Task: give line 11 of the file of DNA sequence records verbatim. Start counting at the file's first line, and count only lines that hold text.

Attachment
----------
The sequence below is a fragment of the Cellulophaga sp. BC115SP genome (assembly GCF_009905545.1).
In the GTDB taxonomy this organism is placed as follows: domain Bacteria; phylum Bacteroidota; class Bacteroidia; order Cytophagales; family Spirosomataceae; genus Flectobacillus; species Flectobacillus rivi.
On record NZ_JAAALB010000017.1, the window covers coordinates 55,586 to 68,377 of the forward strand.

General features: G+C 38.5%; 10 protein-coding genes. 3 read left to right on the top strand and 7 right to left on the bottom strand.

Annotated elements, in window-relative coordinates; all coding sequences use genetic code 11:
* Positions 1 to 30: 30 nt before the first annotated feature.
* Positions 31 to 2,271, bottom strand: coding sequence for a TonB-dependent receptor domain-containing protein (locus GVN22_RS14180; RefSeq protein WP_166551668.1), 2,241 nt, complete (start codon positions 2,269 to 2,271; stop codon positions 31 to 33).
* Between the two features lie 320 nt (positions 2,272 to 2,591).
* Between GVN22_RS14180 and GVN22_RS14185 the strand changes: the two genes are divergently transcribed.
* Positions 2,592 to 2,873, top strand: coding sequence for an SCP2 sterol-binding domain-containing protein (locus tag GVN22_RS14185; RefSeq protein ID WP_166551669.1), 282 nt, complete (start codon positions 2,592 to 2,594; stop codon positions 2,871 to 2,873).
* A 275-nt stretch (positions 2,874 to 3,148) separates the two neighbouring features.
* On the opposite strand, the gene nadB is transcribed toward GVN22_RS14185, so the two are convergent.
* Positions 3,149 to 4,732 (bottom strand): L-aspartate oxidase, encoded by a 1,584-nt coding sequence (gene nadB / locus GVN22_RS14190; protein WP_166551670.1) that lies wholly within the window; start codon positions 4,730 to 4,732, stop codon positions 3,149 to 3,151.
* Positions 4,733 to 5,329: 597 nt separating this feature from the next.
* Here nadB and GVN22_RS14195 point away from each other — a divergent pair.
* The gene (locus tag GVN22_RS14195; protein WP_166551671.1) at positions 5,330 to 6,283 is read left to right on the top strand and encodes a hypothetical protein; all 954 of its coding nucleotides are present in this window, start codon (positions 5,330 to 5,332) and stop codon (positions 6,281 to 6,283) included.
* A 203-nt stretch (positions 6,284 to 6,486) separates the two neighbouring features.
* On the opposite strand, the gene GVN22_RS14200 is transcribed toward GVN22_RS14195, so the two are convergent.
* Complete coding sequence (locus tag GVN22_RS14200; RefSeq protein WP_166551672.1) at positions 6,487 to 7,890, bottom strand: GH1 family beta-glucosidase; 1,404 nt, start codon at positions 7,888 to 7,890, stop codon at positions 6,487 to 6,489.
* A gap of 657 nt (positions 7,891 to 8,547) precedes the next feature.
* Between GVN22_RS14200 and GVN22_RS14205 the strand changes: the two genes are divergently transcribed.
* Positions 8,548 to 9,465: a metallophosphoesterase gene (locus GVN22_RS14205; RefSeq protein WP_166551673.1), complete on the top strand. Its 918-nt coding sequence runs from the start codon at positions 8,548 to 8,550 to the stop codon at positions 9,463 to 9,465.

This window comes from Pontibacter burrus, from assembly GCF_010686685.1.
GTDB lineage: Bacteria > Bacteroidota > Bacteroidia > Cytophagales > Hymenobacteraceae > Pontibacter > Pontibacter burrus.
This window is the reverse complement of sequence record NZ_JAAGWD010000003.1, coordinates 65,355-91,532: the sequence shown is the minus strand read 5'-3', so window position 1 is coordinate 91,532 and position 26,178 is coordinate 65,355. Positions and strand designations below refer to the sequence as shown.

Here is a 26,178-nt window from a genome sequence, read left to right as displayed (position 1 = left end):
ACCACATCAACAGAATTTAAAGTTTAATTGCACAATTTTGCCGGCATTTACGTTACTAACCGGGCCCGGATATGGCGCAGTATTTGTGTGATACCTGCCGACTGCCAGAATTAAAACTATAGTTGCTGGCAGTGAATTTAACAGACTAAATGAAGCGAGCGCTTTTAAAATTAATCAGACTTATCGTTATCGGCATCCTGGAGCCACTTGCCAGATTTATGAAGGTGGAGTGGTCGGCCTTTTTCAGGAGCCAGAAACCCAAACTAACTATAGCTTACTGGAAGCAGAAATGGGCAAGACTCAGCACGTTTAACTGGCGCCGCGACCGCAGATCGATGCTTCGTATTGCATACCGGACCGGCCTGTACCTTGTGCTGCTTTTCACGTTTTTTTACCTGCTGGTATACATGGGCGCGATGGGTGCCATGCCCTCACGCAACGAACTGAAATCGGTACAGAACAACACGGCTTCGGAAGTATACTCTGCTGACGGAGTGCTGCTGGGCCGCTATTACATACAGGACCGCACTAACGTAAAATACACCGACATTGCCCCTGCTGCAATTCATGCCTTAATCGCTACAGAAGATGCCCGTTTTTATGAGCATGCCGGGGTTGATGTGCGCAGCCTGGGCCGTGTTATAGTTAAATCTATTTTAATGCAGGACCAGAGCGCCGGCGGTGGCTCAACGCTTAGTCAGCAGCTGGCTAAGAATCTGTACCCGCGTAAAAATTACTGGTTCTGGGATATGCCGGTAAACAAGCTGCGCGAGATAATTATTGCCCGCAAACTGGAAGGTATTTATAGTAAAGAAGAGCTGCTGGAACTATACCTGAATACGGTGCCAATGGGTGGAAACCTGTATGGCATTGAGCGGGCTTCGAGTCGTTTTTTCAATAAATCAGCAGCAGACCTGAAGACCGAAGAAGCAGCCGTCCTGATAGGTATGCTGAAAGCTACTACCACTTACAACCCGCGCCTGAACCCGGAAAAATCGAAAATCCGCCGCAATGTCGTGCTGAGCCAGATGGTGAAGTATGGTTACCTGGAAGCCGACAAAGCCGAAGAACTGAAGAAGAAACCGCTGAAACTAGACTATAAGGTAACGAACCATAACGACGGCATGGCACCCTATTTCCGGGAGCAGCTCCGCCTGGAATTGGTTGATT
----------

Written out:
* A 275-nt stretch (positions 2,874 to 3,148) separates the two neighbouring features.